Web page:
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Archive for January, 2010

More picts on Pendant-11

A few more pictures on the P-11. These show the assembled Outriggers and Light boxes.

There are some intermediate steps where I didn’t take pictures. Sometimes I forget, other times I just need to “get-er-done”.  Currently, everything is assembled and I’ve sprayed a stain and sealer. Toner is next, then top coat.

I’ll try to get some picts of the spray setup.

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I’ve got one of the Gehry chairs glued up (did I say this already?) but the other is on hold while I work on a Pendant-11. The Pendant was designed by Frank Lloyd Wright around 1910-15 (??) I’m not sure. There are three sizes: P-3, P-7, & P-11. The eleven is 87″ long so it needs a really high ceiling.

Pendant7 hanging lamp by Frank Lloyd Wright

Pendant-7 "chandelier" designed by FLLW

This picture shows the P-7. The number indicates the number of lights. Bulbs are behind the rectangular boxes. The square reflectors are painted blue on the bulb side presumably to keep the color balance of the lamp from being extremely warm. The central columns’ edges are painted “red” (Looks like “Safety Orange to me) and the light boxes are red on one edge and blue on the other.

Pictures to follow hopefully show a little bit about how it’s built. Click on a pict for a description. Sorry these pictures aren’t as large as some of my others.

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Frank Gehry Chair Repair

I got an interesting job this week. A lady calls and says she has two bentwood chairs with some loose joints, and will I glue them back together. Well, I’m thinking a cafe chair with cane seat & steam bent back & legs so I say “Sure”

What she brings me is this:

Frank Gehry "Cross Check" arm chair

Frank Gehry "Cross Check" arm chair

It’s bent wood alright! There’s not a single joint or fastener on the chair. Everything is held together by glue alone. One chair has 14 failed glue joints, the other only 2. Glue used is called “thermoset assembly adhesive”– probably a Polyurathane Reactive glue or PUR but I don’t really know. these glue applicators run from $125 to $450.

After researching the chair (it retails for $4700) I’m not sure I want to do it. But she’s game for me using regular glue. we’ll see what happens.

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I took a little time off at xmas to make some toys for my grandsons. I haven’t done anything like this for a few years. It seems I’m always trying to get some piece of furniture or a lamp  out the door at the last minute & never have the extra time for “frivolities”.

This year, though, I got lamps done only a week late (see earlier posts) and my other project is already over a year late so a few more days won’t matter.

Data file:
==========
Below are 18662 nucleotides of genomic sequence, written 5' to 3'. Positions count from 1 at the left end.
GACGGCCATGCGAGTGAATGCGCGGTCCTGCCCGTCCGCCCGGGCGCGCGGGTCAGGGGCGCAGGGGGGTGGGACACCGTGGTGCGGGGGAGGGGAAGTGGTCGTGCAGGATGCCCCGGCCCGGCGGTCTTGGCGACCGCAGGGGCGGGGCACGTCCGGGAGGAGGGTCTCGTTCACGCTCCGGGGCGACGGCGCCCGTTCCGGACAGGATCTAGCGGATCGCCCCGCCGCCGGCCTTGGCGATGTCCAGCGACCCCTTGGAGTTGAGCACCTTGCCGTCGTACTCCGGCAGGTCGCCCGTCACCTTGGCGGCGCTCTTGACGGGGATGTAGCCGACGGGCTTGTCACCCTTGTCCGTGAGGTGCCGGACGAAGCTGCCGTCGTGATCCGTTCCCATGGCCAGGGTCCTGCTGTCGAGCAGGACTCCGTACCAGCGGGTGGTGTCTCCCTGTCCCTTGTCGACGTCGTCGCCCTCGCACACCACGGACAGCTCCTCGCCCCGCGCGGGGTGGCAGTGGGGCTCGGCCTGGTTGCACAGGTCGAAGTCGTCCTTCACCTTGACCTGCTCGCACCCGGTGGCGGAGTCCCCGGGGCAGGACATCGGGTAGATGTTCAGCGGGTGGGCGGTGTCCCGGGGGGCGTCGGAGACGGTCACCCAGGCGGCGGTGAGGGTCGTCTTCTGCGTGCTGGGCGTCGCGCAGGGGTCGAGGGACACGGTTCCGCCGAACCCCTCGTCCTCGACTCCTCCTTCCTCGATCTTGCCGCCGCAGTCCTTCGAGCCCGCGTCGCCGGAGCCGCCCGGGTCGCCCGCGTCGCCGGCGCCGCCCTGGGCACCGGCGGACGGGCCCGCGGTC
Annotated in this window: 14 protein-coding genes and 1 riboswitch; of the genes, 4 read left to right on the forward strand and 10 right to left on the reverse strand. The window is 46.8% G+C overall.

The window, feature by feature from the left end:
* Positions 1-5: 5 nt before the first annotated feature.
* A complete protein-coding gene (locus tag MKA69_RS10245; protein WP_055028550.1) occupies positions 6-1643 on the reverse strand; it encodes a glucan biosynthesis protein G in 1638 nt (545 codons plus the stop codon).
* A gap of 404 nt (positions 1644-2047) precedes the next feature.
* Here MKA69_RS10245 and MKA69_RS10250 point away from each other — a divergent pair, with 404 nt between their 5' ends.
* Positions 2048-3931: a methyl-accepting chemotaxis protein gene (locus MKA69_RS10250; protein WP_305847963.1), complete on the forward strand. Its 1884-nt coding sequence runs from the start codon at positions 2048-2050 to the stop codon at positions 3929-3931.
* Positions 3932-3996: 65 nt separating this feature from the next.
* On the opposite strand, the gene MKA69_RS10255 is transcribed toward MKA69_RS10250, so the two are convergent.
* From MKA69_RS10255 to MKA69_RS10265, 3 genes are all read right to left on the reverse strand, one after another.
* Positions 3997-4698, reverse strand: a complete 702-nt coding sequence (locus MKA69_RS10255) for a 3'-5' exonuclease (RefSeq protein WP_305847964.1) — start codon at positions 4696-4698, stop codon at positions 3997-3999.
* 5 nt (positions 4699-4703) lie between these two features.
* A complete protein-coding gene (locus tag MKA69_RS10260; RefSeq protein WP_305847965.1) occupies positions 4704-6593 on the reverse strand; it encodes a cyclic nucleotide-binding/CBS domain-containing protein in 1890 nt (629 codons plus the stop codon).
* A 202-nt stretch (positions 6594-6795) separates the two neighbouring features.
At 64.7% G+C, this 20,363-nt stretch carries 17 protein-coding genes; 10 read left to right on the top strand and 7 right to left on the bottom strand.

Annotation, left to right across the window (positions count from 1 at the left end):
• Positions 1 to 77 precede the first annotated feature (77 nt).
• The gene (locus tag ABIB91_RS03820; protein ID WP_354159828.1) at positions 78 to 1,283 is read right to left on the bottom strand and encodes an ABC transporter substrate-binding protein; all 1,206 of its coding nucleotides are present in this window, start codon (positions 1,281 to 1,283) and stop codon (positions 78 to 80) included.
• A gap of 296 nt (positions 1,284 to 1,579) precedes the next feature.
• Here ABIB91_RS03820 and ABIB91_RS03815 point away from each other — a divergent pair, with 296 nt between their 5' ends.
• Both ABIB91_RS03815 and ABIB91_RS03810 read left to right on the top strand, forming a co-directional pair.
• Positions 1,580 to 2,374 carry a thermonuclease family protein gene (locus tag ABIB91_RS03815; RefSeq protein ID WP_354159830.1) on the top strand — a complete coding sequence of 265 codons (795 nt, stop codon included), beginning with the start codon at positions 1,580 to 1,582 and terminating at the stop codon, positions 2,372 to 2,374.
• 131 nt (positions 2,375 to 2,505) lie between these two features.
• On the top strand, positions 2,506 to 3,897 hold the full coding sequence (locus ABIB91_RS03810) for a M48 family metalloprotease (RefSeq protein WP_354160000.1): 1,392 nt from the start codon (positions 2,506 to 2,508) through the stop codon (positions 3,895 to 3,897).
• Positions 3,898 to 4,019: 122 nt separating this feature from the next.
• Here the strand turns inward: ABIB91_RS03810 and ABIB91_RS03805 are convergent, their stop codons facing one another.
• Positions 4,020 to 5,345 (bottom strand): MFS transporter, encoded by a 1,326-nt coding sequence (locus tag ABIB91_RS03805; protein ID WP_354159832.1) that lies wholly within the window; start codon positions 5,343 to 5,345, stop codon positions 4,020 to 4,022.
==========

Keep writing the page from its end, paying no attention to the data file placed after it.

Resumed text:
I found this great picture of a catapult on the web that I figured I could make in a couple of days. (HAH!) All went well until I dry assembled the piece and my ammunition (a cotton ball) shot straight forward about 1-1/2 feet and rolled across the floor. It took a few redesigns of the catapult arm and basket before I finally got a really nice arc to the ball. The kids seemed to enjoy them — don’t know if the parents will.  The secret seems to be the size of the basket. Mine is a cut down plastic Easter egg hot glued onto the arm. The basket is very shallow allowing the ball to leave the arm early in the arc. I also have the arm angled back about 15°, but I don’t know if that really makes any difference. The spring I used is probably too strong. When I release the catapult arm and it hits the uprights, it really WHACKS. I started out with rubber bands but because the arc was nill, I switched them out too. Anyway, as you may be able to tell, the catapults shoot pretty well.

My other home-made gift was a “Bug Bot”. This is a little motorized critter that scoots along the floor & changes direction when it hits a wall, etc. I only made one; for my oldest grandson, Michael who is 10. Jalin is 3 but he really liked it too. Problem is, when Jalin played with the Bug Bot and it got caught under the stove/refrigerator/buffet, he would just abandon it (with batteries on & wheels turning).  The switches & antennae are a bit fragile so this toy may not last too long.

It was really fun to make. In fact I had hoped to set it up as a “kit” so Michael could do some of the work of construction. But it was difficult enough for me so I abandoned that idea. The plans came from Make Magazine. They have a great podcast you can download from iTunes. all the parts I got from Radio Shack

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